Getting a nurse job these days is certainly not the easiest thing to do, often because of the large amount of competition you face for every open position. You definitely need to set yourself apart from that competition so you can land the interview and tell the recruiter in person what makes you great for the job.
Most of the time, you’ve got one chance to make a first impression, and this usually comes in the form of your resume and a cover letter. While we’ve written about how to craft the perfect nurse resume, we also want to delve into ways to make your cover letter set you apart.
And as always, be sure to do your research on every workplace you apply to. A great place to start is the Scrubs Guide to Hospitals.
Don’t write the same cover letter for every job
We know that during the job search you’re likely finishing up nursing school and/or working as a nurse full-time. With the time constraints this presents, it becomes all too easy to write up one generic cover letter and submit it to every open job, but this can make you seem generic in comparison to other candidates.
Instead, make sure your letter points out that you’ve done your research on the hospital you are applying to and that you will be a good fit there. Little things like this can show recruiters that you are really interested in that specific nursing job, and not just like everyone looking for any job (even if you are!).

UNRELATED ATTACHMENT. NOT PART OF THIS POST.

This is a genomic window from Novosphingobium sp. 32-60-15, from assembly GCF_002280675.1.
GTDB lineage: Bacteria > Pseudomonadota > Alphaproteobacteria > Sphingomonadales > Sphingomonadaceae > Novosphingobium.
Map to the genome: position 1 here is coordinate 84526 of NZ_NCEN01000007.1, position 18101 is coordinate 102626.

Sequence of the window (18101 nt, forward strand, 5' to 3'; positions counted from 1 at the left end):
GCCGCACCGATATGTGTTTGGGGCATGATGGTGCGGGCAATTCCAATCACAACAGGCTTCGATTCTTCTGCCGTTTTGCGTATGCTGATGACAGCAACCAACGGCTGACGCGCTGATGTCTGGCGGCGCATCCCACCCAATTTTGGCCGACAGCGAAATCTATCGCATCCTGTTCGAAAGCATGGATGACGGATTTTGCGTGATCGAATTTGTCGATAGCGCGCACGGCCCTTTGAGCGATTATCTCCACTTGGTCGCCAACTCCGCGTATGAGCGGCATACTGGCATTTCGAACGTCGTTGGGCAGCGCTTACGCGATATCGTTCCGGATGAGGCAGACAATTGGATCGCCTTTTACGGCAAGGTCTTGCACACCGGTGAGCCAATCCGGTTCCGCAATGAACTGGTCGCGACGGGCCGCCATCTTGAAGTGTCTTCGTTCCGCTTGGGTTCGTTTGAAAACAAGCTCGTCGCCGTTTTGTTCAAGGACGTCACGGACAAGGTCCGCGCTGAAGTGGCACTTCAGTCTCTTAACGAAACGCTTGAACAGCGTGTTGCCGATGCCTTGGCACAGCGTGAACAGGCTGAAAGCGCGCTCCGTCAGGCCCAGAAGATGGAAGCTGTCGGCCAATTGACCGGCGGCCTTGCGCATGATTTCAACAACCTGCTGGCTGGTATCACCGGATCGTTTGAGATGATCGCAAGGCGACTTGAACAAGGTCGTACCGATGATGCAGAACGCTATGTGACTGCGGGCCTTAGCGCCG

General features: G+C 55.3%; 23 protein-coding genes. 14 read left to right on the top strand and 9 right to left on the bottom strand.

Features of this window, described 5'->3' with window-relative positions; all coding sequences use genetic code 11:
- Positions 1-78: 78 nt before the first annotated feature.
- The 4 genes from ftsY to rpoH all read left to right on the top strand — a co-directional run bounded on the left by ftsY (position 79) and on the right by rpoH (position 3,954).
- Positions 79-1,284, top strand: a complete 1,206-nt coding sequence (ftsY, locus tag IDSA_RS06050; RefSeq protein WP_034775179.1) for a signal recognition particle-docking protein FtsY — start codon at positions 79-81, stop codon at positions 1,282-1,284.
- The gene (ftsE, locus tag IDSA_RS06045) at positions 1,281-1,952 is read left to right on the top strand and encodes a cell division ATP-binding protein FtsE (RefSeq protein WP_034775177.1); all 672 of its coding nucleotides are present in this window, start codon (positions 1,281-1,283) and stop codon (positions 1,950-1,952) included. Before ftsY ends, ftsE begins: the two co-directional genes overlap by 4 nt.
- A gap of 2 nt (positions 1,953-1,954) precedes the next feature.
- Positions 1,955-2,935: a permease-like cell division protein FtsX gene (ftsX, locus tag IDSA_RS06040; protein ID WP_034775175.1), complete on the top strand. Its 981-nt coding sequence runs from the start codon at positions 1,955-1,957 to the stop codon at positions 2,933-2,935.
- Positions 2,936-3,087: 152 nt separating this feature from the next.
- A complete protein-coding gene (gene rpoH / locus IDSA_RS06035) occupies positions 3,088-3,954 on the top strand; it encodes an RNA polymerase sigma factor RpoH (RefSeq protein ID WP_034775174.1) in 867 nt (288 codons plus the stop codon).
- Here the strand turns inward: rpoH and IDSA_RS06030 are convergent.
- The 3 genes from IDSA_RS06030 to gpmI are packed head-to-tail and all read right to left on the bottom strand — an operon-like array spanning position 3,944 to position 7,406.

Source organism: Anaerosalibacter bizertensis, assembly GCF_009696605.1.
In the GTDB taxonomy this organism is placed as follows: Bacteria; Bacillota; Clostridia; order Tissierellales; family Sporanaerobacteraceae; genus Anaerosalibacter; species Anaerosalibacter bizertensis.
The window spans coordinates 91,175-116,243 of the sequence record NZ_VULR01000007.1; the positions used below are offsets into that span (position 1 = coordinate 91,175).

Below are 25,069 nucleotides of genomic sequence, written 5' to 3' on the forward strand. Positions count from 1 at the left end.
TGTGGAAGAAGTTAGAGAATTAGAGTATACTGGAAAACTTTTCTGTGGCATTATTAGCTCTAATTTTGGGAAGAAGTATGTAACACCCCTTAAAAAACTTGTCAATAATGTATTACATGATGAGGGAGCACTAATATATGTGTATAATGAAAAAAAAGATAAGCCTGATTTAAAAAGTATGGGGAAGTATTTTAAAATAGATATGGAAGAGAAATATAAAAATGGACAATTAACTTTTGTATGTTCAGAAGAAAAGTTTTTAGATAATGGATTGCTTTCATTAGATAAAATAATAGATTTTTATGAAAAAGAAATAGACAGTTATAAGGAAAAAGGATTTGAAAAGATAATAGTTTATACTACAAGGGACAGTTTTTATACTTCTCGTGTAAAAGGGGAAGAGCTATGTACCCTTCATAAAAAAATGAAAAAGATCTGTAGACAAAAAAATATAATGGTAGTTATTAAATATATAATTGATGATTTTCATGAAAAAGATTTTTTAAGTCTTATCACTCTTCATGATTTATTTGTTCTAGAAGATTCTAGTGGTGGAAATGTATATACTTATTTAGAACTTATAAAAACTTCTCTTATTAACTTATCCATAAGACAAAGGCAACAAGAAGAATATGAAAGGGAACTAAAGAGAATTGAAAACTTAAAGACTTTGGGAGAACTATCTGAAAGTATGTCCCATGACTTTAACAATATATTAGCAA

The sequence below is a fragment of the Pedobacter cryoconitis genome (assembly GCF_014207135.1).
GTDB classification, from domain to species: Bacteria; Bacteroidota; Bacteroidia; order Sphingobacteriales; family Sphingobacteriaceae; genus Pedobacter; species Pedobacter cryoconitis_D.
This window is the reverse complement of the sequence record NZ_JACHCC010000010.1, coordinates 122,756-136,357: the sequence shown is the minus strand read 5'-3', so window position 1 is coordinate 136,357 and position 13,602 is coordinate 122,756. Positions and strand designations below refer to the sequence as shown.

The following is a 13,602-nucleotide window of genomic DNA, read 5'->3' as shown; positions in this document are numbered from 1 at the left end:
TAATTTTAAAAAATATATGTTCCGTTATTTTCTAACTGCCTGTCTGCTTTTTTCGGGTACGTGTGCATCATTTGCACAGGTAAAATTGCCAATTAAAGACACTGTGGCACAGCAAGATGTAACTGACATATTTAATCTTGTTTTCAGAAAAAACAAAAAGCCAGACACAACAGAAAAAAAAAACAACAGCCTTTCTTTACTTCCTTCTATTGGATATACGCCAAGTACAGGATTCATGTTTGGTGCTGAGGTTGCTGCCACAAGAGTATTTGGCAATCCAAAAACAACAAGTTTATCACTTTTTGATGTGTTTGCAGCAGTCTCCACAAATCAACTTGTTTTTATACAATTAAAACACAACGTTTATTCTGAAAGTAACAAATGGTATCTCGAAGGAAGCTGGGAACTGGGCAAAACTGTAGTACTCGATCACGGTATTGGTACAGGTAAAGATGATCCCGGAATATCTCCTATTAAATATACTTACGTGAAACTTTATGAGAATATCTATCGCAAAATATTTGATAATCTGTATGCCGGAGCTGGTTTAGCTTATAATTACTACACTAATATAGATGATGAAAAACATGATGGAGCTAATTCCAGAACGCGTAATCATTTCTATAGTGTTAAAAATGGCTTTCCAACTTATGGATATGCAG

Get to the point, and get to it quick
As illustrated in the previous point, you’re probably one very busy nurse– but you have to keep in mind that the person reading these cover letters likely has a hectic schedule, too. So point out why you’re the perfect nurse for the job in the beginning of your letter, keeping it short and to the point.
If you’re already an experienced nurse, this is a great place to highlight your experience, and if you are a new nurse you can use this space to explain your education background and why you would be a great fit for the particular position (which you know because of that aforementioned research you did!).
Check for typos
This seems like a given, but small things can easily go overlooked (remember that whole lack of time thing!). And this doesn’t just mean to check for misspellings, the majority of which are usually caught by spell check these days, anyway. Be sure that you haven’t inadvertently addressed the letter to the hiring manager at, say, your current hospital. Similarly, make sure you don’t accidentally write a different hospital name than the one you’re applying to when you stress how great of a fit you would be there. These are the things that can take your cover letter from the top of the interview pile into the trash can.
Got cover letter advice that has worked for you? Let us know in the comments below!